Appeals court upholds order against Pence on Syrian refugees
INDIANAPOLIS (AP) — A federal appeals court on Monday dismissed as "nightmare speculation" Indiana Gov. Mike Pence's fears that Syrian refugees could commit acts of terror, siding with a judge who blocked Pence's order seeking to prevent agencies from helping resettle the immigrants in the state.
The ruling by a three-judge panel for the 7th U.S. Circuit Court of Appeals in Chicago affirmed a preliminary injunction that a federal judge in Indianapolis issued in February. That judge found last year's order by the Republican governor, now Donald Trump's running mate, "clearly discriminates" against refugees from the war-torn nation.
Pence was among dozens of governors from mostly GOP states who attempted to block Syrian refugees following the terror attacks last November in Paris, saying there were questions about the federal government's refugee screening process.
Pence's order sought to bar state agencies from providing federal funds for groups, including Indianapolis-based Exodus Refugee Immigration, that help Syrian refugees with housing, medical and social services and job training.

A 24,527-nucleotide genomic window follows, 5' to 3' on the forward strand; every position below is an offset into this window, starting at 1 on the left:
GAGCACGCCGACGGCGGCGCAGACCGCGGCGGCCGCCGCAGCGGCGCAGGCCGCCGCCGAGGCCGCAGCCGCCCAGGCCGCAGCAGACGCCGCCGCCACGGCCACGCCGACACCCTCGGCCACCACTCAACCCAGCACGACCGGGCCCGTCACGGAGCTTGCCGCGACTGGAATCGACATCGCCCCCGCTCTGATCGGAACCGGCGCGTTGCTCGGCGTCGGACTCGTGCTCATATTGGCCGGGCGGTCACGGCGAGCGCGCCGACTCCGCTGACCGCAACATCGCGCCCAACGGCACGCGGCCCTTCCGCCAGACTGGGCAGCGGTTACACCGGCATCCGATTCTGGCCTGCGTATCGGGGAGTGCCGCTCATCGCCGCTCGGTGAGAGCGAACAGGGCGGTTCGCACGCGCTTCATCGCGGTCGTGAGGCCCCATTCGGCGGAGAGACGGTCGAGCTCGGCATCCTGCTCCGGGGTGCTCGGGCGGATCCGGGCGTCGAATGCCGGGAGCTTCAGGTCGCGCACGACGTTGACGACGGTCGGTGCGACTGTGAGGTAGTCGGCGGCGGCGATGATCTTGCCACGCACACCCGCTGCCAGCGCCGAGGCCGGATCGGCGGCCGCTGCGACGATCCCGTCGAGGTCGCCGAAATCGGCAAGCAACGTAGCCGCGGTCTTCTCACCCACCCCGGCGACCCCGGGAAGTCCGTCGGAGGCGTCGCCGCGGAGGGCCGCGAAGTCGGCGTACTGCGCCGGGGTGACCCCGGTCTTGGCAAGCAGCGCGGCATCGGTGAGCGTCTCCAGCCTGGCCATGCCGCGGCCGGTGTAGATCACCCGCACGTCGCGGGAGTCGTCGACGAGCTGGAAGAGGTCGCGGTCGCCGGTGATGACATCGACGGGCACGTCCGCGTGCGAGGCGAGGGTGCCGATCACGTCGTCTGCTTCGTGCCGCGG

But the appeals court, which subjected Indiana's solicitor general to unusually fierce questioning during arguments before the panel in September, said in Monday's ruling that federal law does not allow a governor "to deport to other states immigrants he deems dangerous."
Jordan Corona, freshman architecture major
"I think that as long as they undergo background checks then it's fine. I've noticed a lot of people say, 'Oh, if such-and-such becomes president, I'm leaving the country,' and that's not really fair because we're denying other people access and shelter from their countries," Corona said.
Carisa Burgos, sophomore actuarial science major
"I agree with the court on that it is against the law ... it's not equal for them to just to be blocked because they're Syrian refugees," Burgos said.
Davonna Tarver, freshman fashion major
"Some people who just want to get away and start over [in the United States] should have that opportunity," Tarver said.
Brandon Williams, junior criminal justice major
"I definitely believe we should be allowing them in. They're here for refuge, they're here to be safe from a conflict that's tearing up their nation," Williams said.